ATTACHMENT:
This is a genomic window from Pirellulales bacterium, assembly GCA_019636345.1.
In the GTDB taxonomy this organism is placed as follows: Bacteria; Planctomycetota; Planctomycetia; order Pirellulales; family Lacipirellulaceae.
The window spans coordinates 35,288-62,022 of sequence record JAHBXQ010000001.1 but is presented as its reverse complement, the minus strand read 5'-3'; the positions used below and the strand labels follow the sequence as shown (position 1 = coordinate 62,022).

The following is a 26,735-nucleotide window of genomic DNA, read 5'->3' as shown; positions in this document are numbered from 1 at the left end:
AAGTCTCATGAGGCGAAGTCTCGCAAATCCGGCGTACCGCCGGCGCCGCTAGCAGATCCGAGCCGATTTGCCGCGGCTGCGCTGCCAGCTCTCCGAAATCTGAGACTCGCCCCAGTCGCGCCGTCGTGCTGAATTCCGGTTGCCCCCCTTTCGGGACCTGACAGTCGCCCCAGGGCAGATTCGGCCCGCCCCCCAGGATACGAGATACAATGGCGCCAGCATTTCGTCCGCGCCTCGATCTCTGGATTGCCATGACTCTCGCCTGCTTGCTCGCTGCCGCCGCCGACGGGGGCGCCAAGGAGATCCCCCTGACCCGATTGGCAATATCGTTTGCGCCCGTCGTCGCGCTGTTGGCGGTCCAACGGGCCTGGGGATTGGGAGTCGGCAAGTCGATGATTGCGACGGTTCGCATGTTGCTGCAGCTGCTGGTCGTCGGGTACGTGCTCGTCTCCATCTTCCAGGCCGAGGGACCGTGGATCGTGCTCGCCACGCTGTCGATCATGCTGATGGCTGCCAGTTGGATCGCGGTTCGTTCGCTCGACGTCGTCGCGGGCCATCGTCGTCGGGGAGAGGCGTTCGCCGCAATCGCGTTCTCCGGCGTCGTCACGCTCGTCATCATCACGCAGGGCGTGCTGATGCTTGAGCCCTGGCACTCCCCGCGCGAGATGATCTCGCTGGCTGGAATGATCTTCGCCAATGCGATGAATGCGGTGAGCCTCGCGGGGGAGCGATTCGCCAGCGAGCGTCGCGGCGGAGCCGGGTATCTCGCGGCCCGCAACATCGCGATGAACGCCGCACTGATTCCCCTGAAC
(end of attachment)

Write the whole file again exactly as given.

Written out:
This is a genomic window from Pirellulales bacterium, assembly GCA_019636345.1.
In the GTDB taxonomy this organism is placed as follows: Bacteria; Planctomycetota; Planctomycetia; order Pirellulales; family Lacipirellulaceae.
The window spans coordinates 35,288-62,022 of sequence record JAHBXQ010000001.1 but is presented as its reverse complement, the minus strand read 5'-3'; the positions used below and the strand labels follow the sequence as shown (position 1 = coordinate 62,022).

The following is a 26,735-nucleotide window of genomic DNA, read 5'->3' as shown; positions in this document are numbered from 1 at the left end:
AAGTCTCATGAGGCGAAGTCTCGCAAATCCGGCGTACCGCCGGCGCCGCTAGCAGATCCGAGCCGATTTGCCGCGGCTGCGCTGCCAGCTCTCCGAAATCTGAGACTCGCCCCAGTCGCGCCGTCGTGCTGAATTCCGGTTGCCCCCCTTTCGGGACCTGACAGTCGCCCCAGGGCAGATTCGGCCCGCCCCCCAGGATACGAGATACAATGGCGCCAGCATTTCGTCCGCGCCTCGATCTCTGGATTGCCATGACTCTCGCCTGCTTGCTCGCTGCCGCCGCCGACGGGGGCGCCAAGGAGATCCCCCTGACCCGATTGGCAATATCGTTTGCGCCCGTCGTCGCGCTGTTGGCGGTCCAACGGGCCTGGGGATTGGGAGTCGGCAAGTCGATGATTGCGACGGTTCGCATGTTGCTGCAGCTGCTGGTCGTCGGGTACGTGCTCGTCTCCATCTTCCAGGCCGAGGGACCGTGGATCGTGCTCGCCACGCTGTCGATCATGCTGATGGCTGCCAGTTGGATCGCGGTTCGTTCGCTCGACGTCGTCGCGGGCCATCGTCGTCGGGGAGAGGCGTTCGCCGCAATCGCGTTCTCCGGCGTCGTCACGCTCGTCATCATCACGCAGGGCGTGCTGATGCTTGAGCCCTGGCACTCCCCGCGCGAGATGATCTCGCTGGCTGGAATGATCTTCGCCAATGCGATGAATGCGGTGAGCCTCGCGGGGGAGCGATTCGCCAGCGAGCGTCGCGGCGGAGCCGGGTATCTCGCGGCCCGCAACATCGCGATGAACGCCGCACTGATTCCCCTGAAC